Monday, June 30, 2014

The mysteries of strawberry spinach

I've been admiring (and tasting) this interesting plant --- one of several Jim couldn't resist when selecting seed for this year's Heirloom Garden. We're calling it Strawberry Spinach, although it also is known (among other names) as Strawberry Blite, Strawberry Goosefoot, Indian Paint and Indian Ink.

Yes, both the leaves and berries are edible. I've eaten both straight from the plant, just out of curiosity, but the leaves would work as part of a salad mix or, reportedly, cooked as greens. The berries, more like raspberries than strawberries, are faintly sweet but have no particular flavor. The general recommendation is to use them as garnishes.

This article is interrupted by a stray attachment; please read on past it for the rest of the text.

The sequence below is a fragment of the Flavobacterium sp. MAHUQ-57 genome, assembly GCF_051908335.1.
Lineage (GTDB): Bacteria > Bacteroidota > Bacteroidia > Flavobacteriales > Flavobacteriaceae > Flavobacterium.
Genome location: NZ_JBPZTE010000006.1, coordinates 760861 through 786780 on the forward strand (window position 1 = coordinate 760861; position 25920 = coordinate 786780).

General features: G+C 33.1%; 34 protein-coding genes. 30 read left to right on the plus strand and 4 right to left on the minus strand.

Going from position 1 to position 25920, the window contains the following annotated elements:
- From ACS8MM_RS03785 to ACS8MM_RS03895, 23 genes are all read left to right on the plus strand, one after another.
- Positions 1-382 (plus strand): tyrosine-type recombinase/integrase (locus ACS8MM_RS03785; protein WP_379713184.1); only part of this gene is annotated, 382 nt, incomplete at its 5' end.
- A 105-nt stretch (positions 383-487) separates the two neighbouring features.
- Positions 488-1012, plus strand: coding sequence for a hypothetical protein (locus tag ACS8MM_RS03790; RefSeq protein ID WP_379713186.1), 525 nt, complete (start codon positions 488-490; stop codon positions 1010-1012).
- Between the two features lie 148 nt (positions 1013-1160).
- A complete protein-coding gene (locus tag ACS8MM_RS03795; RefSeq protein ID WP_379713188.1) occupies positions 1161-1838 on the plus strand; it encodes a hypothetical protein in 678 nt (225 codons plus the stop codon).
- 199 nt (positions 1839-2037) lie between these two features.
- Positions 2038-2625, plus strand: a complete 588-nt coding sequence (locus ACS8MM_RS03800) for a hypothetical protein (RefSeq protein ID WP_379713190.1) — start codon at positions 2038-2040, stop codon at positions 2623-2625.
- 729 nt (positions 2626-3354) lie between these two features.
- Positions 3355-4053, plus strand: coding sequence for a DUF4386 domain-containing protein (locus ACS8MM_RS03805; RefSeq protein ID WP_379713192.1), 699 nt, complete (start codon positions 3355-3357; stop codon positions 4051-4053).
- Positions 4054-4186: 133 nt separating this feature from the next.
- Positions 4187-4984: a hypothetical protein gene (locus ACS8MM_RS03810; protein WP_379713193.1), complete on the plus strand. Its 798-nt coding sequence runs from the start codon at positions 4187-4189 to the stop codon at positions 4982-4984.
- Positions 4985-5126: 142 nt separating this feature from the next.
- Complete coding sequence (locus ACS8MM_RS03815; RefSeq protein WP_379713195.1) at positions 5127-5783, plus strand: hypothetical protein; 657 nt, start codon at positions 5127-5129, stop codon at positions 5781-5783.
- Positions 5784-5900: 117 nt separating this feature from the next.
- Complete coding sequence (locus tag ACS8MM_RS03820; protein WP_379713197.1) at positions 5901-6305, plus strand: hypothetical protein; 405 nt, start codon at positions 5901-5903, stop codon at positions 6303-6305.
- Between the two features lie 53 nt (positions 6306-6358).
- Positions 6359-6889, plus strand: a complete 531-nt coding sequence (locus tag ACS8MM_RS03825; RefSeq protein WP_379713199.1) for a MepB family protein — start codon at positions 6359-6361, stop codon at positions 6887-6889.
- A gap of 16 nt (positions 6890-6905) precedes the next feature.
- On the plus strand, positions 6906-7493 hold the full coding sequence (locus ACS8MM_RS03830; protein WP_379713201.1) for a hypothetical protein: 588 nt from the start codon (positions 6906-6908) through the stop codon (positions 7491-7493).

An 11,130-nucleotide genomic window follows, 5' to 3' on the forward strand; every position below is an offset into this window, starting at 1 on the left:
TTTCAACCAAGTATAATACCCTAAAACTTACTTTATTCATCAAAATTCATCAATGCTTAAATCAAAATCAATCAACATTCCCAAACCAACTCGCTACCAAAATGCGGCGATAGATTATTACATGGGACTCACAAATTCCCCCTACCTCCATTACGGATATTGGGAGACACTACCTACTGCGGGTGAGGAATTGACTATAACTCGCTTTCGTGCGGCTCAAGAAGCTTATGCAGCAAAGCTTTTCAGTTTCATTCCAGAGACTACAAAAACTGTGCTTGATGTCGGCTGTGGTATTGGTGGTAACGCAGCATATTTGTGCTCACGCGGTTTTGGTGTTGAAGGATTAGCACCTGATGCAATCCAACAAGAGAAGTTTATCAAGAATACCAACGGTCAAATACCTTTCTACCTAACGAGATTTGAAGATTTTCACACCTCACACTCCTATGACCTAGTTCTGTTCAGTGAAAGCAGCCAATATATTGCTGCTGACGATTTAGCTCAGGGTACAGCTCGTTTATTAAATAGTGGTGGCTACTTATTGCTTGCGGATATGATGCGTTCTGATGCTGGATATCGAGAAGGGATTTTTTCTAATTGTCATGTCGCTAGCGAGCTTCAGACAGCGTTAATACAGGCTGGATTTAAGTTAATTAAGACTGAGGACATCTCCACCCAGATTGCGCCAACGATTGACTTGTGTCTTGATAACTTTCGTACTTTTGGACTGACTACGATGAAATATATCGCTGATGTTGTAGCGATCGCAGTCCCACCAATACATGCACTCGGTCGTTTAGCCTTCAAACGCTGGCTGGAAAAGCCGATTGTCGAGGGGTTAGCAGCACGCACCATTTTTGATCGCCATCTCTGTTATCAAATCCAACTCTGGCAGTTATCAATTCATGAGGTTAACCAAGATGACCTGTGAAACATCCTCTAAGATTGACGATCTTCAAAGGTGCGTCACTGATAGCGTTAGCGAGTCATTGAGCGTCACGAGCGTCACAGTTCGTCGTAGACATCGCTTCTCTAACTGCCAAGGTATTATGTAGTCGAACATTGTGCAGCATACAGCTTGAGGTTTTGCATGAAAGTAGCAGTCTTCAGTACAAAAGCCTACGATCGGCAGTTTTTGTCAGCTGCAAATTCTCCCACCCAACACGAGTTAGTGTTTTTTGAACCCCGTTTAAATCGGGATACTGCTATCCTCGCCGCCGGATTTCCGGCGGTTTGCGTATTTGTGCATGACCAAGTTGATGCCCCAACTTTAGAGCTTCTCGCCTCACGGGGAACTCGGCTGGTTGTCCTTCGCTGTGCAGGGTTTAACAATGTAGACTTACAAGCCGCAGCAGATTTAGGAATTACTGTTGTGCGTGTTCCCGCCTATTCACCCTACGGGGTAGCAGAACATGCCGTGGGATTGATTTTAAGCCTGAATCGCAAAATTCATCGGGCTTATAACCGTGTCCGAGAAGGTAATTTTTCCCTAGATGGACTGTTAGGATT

The plant has a number of Latin names, too --- generally considered synonymous: Blitum capitatum and Chenopodium capitatum, the most common.

Seedsavers Exchange identifies the plant as something "grown for centuries in Europe," and I did find a few references to monastery gardens and those sorts of romantic places.

Much of the time, however, it is identified as a plant native to North America, spread widely across the northern and southwest United States and Canada. Native Americans reportedly used the juice of its berries as dye, hence "Indian Paint" and "Indian Ink." 

It would be interesting to see what homespun yarn infused with Strawberry Spinach berry juice ended up looking like, but someone else will have to give that a try. 

Anyhow, if you're interested in taking a look for yourself, feel free to walk down the hill to the Heirloom Garden next time you're at the museum.

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